To address the recent issue of "patient dumping" in Milwaukee, WI.
We have to start somewhere. No, it is not the hospitals responsibility to house the homeless. It is however their responsibility to ensure a safe and dignified discharge for all.
For many people, at many times, there is no one to call and no where to go. Shelters are usually full, many who are mentally ill have been banned from available places, those with physical disabilities have no where that can accommodate their needs etc.
We definitely need shelter reform, mental health care reform, stronger wrap around care, effective AODA options, dignified and humanized help. Again, not the hospitals responsibility, I get that. But, I think they should be more engaged in community efforts to help restructure our social safety nets. If anything to ensure they have a safe way to discharge homeless and/or mentally ill patients.
Through public awareness efforts a community task force is being built through Aurora/Sinai's. Many key players in the social services field are getting involved and hopefully other hospitals as well. We are optimistic that this will be the start of a collaborative effort to catch those falling between the cracks. Kudos to Aurora/Sinai for this! <3
*** This is not exclusive to any hospital or any city. Below are three Known examples we previously posted about from Milwaukee, WI in the last 10 months.
Documented cases of “patient dumping” by Street Angels Milwaukee Outreach
March 9, 2017 Froedtert
He was hit by a car, with two cast/broken legs and the ability to bear zero weight. Many tried to get him help/shelter but no shelter in the city could meet his needs. The hospital decided to discharge him anyway. After a couple hours of him sitting in the lobby he was wheeled to the curb, his bags were set beside him along with a shower chair and he was left to fend for himself.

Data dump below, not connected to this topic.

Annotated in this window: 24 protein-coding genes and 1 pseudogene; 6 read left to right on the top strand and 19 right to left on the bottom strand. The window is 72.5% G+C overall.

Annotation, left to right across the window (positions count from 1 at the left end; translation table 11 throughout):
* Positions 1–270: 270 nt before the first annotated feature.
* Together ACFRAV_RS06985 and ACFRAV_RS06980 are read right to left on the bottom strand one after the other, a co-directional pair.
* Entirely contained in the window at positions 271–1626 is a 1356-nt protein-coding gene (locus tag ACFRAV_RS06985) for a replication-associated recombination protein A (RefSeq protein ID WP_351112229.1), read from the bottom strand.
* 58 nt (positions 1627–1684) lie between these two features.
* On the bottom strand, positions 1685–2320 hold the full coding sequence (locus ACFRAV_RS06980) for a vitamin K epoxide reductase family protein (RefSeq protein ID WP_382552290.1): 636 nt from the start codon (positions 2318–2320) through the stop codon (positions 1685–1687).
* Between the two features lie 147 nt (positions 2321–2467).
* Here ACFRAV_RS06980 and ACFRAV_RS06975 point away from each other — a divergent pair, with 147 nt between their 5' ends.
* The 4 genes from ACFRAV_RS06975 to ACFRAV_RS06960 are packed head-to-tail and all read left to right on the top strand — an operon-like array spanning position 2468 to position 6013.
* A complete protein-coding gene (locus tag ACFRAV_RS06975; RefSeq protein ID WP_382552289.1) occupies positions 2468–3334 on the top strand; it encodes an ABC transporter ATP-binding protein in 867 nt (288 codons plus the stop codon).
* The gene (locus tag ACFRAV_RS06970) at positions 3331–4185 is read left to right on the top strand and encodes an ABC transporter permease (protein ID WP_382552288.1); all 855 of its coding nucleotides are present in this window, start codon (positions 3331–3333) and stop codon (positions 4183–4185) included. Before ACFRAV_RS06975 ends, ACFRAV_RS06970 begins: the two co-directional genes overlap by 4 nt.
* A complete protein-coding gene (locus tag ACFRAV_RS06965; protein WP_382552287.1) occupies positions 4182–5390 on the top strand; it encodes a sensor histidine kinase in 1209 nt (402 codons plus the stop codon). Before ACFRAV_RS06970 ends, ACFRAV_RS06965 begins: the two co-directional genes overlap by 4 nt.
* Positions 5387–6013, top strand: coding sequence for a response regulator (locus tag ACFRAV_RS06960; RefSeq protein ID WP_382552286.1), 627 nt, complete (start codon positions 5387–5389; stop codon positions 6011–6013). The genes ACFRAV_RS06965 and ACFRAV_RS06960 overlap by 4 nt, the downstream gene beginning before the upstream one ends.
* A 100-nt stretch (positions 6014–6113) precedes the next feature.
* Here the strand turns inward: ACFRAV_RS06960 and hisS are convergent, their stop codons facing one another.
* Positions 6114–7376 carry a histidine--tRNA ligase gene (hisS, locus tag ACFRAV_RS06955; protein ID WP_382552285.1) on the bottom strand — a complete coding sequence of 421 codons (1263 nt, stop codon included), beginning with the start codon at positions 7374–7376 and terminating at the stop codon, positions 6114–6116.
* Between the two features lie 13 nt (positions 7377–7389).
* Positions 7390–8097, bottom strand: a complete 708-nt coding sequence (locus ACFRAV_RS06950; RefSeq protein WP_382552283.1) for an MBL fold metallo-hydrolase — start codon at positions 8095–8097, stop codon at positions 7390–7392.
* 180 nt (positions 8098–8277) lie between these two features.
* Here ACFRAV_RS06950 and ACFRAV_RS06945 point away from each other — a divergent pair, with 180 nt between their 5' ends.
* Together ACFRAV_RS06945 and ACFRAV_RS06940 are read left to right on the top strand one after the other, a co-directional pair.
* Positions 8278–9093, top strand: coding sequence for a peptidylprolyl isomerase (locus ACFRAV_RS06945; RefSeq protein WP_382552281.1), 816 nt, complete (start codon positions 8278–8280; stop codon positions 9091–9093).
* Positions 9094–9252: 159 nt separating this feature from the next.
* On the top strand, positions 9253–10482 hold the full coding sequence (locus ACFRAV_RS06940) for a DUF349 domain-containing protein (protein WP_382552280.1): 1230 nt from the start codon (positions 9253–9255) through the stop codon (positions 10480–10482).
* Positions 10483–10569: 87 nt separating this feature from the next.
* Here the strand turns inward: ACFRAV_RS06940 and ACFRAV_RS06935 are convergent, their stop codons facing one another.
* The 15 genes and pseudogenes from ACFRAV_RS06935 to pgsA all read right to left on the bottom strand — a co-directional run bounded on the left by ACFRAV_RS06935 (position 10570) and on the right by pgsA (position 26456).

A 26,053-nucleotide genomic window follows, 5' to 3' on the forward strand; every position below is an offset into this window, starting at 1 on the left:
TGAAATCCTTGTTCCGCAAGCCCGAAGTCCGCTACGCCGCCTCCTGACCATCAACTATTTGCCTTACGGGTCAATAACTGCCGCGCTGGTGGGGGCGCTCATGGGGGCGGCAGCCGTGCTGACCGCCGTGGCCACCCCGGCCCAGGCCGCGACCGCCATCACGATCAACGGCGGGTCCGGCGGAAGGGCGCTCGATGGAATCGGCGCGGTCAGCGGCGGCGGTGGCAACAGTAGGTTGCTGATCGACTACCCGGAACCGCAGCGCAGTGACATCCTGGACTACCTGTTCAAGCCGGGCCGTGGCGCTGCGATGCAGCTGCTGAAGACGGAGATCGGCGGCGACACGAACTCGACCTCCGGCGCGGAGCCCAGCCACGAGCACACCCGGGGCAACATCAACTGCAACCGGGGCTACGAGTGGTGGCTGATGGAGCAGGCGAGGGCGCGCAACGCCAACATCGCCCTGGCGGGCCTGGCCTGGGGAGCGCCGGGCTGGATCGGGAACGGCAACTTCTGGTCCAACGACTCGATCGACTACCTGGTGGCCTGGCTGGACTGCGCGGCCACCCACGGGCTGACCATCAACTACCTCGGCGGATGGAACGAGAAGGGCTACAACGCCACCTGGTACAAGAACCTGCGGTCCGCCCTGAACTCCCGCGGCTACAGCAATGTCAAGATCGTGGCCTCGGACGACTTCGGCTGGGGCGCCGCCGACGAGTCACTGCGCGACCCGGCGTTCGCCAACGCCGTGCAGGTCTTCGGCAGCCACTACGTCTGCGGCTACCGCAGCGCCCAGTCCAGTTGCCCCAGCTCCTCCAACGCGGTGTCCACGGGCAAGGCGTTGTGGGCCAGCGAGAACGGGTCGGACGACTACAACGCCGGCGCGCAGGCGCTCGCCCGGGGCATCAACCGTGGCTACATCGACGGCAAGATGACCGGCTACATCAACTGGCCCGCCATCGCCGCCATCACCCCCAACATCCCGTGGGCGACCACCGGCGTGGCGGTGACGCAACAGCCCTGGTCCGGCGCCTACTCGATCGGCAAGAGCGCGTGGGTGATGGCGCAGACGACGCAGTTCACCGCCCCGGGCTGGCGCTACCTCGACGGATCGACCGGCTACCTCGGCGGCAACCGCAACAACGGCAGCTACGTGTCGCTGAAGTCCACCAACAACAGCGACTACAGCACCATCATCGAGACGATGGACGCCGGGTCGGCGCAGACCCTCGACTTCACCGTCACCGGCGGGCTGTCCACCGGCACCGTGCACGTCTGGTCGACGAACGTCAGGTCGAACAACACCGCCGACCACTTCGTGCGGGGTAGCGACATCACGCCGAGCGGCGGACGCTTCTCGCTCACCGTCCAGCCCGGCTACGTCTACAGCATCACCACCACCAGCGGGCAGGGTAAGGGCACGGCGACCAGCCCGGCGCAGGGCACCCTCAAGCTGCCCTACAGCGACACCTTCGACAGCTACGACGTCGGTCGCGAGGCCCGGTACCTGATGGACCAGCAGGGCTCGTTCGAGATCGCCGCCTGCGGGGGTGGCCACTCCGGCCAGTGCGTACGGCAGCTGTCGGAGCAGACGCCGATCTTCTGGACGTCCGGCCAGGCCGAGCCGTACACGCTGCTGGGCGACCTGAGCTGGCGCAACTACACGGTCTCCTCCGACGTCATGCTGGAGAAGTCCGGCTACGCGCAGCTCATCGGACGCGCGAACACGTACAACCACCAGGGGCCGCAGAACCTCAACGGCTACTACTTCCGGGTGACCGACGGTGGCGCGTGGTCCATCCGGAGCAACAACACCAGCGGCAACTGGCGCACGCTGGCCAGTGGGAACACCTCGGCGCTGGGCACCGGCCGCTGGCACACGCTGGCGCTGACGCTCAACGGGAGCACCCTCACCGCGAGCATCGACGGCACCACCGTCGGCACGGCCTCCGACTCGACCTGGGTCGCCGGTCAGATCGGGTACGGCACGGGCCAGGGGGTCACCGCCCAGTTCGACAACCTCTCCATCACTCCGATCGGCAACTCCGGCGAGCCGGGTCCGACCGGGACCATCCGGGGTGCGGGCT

The hospital staff and case workers knew he lived in a handmade shack in a small wooded area of the city and getting back to his “camp” would be impossible. And, even if he could get to his camp there was no way in his "cabin", no electricity, no running water etc...
Street Angels were called and we picked him up in the outreach bus (that happens to have a wheel chair lift). We took him to St. Lukes explained the situation and pleaded for help. they were able to admit him, soon after a care facility was found for him.
December 29, 2017 Sinai
The evening held below zero wind chills and Street Angels were out doing transportation to emergency warming rooms (open when the temps hit 10 or below). We were seeking out people who may need help near Sinai and witnessed four security guards wheeling a man across the street. The guard pushing the wheel chair lifted the back of it forcing the man to stand, they set his bags on the ground next to him and all four guards headed back to the hospital. We stopped and asked the guards if the man was homeless and if he had somewhere to go, the response received was “I don’t know, why don’t you ask him.”
We pulled up to the man and asked if he needed help. He told us he was homeless, he said he had nowhere to go and was having difficulty breathing. We took him over to the Repairers of The Breech emergency warming station and they in turn called 911 for the man because of his complaints of shortness of breath.
January 22, 2018 Sinai
Street Angels was tagged in a photo posted on a Milwaukee Facebook page. It was a photo of a man in a hospital gown, no shoes, no jacket, and sitting on the wet cold sidewalk. We recognized him; he was brought to the Street Angels emergency warming station two weeks prior.
He was being seen this day at Sinai for unknown reasons, a by stander witnessed security walking him out and leaving his torn bags next to him. The by stander took pictures and video of this occurrence. The by stander told Street Angels he overheard the security guards telling the man that he had been medically cleared and had to leave the hospital property. He said the man was asking to use the phone and he was also denied that request.
On our first encounter with him he was brought to us at 5am by West Allis PD on January 6th, 2018, he was in paper hospital pants with no shoes and lightly wrapped gauze around a frost bit foot. The temperatures were brutal and the warming station closed at 6:30am. We attempted to call 211 for assistance but unfortunately there was nowhere available for him. As a last resort we called the Milwaukee PD and had them transport him to Repairers of The Breech. There warming station was open until 8 am which gave him at least that extra hour.